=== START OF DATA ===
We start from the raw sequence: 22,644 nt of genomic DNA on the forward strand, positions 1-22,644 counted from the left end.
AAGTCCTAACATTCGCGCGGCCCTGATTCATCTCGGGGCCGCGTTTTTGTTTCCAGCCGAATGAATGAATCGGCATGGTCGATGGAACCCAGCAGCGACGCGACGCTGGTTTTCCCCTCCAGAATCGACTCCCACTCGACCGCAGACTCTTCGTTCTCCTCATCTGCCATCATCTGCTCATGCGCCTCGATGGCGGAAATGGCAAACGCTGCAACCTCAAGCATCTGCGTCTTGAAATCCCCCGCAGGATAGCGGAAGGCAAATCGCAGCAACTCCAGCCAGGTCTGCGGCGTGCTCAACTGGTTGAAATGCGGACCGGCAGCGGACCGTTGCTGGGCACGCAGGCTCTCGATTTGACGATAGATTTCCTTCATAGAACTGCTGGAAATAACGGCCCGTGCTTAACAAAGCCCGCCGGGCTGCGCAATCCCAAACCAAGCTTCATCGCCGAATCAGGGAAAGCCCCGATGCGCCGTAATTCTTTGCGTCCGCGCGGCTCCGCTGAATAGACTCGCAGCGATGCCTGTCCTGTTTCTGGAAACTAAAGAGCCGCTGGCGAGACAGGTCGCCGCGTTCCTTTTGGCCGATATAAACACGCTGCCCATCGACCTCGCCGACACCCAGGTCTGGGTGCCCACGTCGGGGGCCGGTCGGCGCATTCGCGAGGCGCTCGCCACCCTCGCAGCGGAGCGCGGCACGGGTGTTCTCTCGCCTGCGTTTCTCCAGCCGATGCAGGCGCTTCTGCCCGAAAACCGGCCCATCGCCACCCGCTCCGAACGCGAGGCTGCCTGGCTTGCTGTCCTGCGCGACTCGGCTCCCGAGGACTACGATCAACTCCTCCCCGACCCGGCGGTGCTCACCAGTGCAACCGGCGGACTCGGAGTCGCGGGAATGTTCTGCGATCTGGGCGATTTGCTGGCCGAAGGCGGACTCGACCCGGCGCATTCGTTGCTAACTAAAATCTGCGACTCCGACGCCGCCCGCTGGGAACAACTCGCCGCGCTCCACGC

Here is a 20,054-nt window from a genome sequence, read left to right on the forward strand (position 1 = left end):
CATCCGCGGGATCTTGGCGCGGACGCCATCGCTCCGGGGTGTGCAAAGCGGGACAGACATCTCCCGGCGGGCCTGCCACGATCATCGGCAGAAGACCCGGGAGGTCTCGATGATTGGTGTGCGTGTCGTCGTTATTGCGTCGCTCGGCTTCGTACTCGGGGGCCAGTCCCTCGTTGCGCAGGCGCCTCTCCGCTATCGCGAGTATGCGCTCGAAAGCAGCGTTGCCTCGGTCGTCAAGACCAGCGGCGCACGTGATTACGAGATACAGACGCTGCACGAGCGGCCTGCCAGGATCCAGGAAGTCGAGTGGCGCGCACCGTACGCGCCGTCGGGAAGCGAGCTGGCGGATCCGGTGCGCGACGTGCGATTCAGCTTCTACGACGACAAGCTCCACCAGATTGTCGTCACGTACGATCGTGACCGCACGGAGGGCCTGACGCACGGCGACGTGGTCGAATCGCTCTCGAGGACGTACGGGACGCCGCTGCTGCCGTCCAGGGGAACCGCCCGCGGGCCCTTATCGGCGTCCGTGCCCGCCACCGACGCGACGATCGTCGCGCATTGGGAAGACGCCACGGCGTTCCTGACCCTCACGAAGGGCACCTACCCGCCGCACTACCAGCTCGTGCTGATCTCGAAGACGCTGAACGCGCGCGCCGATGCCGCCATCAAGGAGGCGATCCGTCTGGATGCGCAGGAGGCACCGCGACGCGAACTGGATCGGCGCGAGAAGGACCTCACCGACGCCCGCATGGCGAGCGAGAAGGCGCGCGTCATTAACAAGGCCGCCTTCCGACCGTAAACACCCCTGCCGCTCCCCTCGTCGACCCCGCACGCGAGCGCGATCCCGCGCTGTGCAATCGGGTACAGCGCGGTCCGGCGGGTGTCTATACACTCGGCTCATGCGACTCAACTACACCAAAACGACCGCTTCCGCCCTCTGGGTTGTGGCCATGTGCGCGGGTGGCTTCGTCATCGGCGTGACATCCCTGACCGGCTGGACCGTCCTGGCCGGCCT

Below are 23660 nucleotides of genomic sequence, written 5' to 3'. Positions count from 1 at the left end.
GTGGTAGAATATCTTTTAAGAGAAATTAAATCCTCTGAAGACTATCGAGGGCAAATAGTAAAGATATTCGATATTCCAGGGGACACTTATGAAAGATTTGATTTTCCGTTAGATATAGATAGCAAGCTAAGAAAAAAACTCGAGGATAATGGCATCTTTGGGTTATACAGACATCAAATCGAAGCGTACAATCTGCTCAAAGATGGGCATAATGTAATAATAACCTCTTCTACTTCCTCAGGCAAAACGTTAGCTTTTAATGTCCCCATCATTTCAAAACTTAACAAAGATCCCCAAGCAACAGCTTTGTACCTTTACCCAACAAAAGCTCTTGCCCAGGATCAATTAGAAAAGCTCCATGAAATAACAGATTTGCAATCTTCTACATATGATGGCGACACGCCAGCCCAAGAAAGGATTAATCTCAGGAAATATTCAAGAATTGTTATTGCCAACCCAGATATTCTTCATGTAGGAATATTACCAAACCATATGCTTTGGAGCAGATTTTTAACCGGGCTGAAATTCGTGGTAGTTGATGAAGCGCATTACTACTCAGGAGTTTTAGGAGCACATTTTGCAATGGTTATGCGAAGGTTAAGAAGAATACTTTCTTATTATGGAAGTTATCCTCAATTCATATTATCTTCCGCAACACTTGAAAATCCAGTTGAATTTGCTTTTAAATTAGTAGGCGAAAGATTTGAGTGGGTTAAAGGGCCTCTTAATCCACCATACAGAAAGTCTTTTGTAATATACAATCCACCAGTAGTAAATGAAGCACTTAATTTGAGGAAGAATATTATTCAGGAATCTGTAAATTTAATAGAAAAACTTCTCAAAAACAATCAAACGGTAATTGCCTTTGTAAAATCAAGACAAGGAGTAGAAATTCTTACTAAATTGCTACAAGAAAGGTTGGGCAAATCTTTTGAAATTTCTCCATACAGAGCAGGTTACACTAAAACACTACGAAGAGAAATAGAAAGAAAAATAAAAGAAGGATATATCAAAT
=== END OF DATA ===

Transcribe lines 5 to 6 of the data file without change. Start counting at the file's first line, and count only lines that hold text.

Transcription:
Below are 23660 nucleotides of genomic sequence, written 5' to 3'. Positions count from 1 at the left end.
GTGGTAGAATATCTTTTAAGAGAAATTAAATCCTCTGAAGACTATCGAGGGCAAATAGTAAAGATATTCGATATTCCAGGGGACACTTATGAAAGATTTGATTTTCCGTTAGATATAGATAGCAAGCTAAGAAAAAAACTCGAGGATAATGGCATCTTTGGGTTATACAGACATCAAATCGAAGCGTACAATCTGCTCAAAGATGGGCATAATGTAATAATAACCTCTTCTACTTCCTCAGGCAAAACGTTAGCTTTTAATGTCCCCATCATTTCAAAACTTAACAAAGATCCCCAAGCAACAGCTTTGTACCTTTACCCAACAAAAGCTCTTGCCCAGGATCAATTAGAAAAGCTCCATGAAATAACAGATTTGCAATCTTCTACATATGATGGCGACACGCCAGCCCAAGAAAGGATTAATCTCAGGAAATATTCAAGAATTGTTATTGCCAACCCAGATATTCTTCATGTAGGAATATTACCAAACCATATGCTTTGGAGCAGATTTTTAACCGGGCTGAAATTCGTGGTAGTTGATGAAGCGCATTACTACTCAGGAGTTTTAGGAGCACATTTTGCAATGGTTATGCGAAGGTTAAGAAGAATACTTTCTTATTATGGAAGTTATCCTCAATTCATATTATCTTCCGCAACACTTGAAAATCCAGTTGAATTTGCTTTTAAATTAGTAGGCGAAAGATTTGAGTGGGTTAAAGGGCCTCTTAATCCACCATACAGAAAGTCTTTTGTAATATACAATCCACCAGTAGTAAATGAAGCACTTAATTTGAGGAAGAATATTATTCAGGAATCTGTAAATTTAATAGAAAAACTTCTCAAAAACAATCAAACGGTAATTGCCTTTGTAAAATCAAGACAAGGAGTAGAAATTCTTACTAAATTGCTACAAGAAAGGTTGGGCAAATCTTTTGAAATTTCTCCATACAGAGCAGGTTACACTAAAACACTACGAAGAGAAATAGAAAGAAAAATAAAAGAAGGATATATCAAAT